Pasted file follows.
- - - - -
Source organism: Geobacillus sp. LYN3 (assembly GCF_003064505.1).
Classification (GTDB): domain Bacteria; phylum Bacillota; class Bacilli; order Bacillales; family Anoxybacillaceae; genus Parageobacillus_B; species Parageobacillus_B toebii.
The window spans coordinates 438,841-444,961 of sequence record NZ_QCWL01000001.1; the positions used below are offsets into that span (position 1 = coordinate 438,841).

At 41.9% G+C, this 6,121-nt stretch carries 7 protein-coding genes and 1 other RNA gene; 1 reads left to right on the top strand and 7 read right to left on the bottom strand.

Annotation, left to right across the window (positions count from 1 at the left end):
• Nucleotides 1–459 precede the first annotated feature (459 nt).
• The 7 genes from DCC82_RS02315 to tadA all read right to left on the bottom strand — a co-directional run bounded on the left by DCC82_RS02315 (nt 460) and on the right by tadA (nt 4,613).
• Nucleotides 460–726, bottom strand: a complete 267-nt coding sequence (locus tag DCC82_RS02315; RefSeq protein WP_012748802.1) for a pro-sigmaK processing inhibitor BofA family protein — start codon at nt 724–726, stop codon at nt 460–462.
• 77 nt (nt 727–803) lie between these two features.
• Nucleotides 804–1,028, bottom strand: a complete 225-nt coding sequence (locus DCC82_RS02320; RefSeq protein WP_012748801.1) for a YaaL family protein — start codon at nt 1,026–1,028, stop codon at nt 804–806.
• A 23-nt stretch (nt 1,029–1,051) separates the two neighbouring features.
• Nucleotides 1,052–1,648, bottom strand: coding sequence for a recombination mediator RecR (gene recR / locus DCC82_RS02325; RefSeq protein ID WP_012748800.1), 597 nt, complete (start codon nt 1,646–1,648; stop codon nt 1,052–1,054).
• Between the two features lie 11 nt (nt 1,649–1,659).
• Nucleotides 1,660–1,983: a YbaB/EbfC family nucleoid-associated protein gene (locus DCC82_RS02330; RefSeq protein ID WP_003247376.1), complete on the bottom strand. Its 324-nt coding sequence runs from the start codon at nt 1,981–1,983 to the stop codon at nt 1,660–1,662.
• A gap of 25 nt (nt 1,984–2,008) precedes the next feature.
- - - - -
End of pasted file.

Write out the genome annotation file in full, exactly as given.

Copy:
Source organism: Geobacillus sp. LYN3 (assembly GCF_003064505.1).
Classification (GTDB): domain Bacteria; phylum Bacillota; class Bacilli; order Bacillales; family Anoxybacillaceae; genus Parageobacillus_B; species Parageobacillus_B toebii.
The window spans coordinates 438,841-444,961 of sequence record NZ_QCWL01000001.1; the positions used below are offsets into that span (position 1 = coordinate 438,841).

At 41.9% G+C, this 6,121-nt stretch carries 7 protein-coding genes and 1 other RNA gene; 1 reads left to right on the top strand and 7 read right to left on the bottom strand.

Annotation, left to right across the window (positions count from 1 at the left end):
• Nucleotides 1–459 precede the first annotated feature (459 nt).
• The 7 genes from DCC82_RS02315 to tadA all read right to left on the bottom strand — a co-directional run bounded on the left by DCC82_RS02315 (nt 460) and on the right by tadA (nt 4,613).
• Nucleotides 460–726, bottom strand: a complete 267-nt coding sequence (locus tag DCC82_RS02315; RefSeq protein WP_012748802.1) for a pro-sigmaK processing inhibitor BofA family protein — start codon at nt 724–726, stop codon at nt 460–462.
• 77 nt (nt 727–803) lie between these two features.
• Nucleotides 804–1,028, bottom strand: a complete 225-nt coding sequence (locus DCC82_RS02320; RefSeq protein WP_012748801.1) for a YaaL family protein — start codon at nt 1,026–1,028, stop codon at nt 804–806.
• A 23-nt stretch (nt 1,029–1,051) separates the two neighbouring features.
• Nucleotides 1,052–1,648, bottom strand: coding sequence for a recombination mediator RecR (gene recR / locus DCC82_RS02325; RefSeq protein ID WP_012748800.1), 597 nt, complete (start codon nt 1,646–1,648; stop codon nt 1,052–1,054).
• Between the two features lie 11 nt (nt 1,649–1,659).
• Nucleotides 1,660–1,983: a YbaB/EbfC family nucleoid-associated protein gene (locus DCC82_RS02330; RefSeq protein ID WP_003247376.1), complete on the bottom strand. Its 324-nt coding sequence runs from the start codon at nt 1,981–1,983 to the stop codon at nt 1,660–1,662.
• A gap of 25 nt (nt 1,984–2,008) precedes the next feature.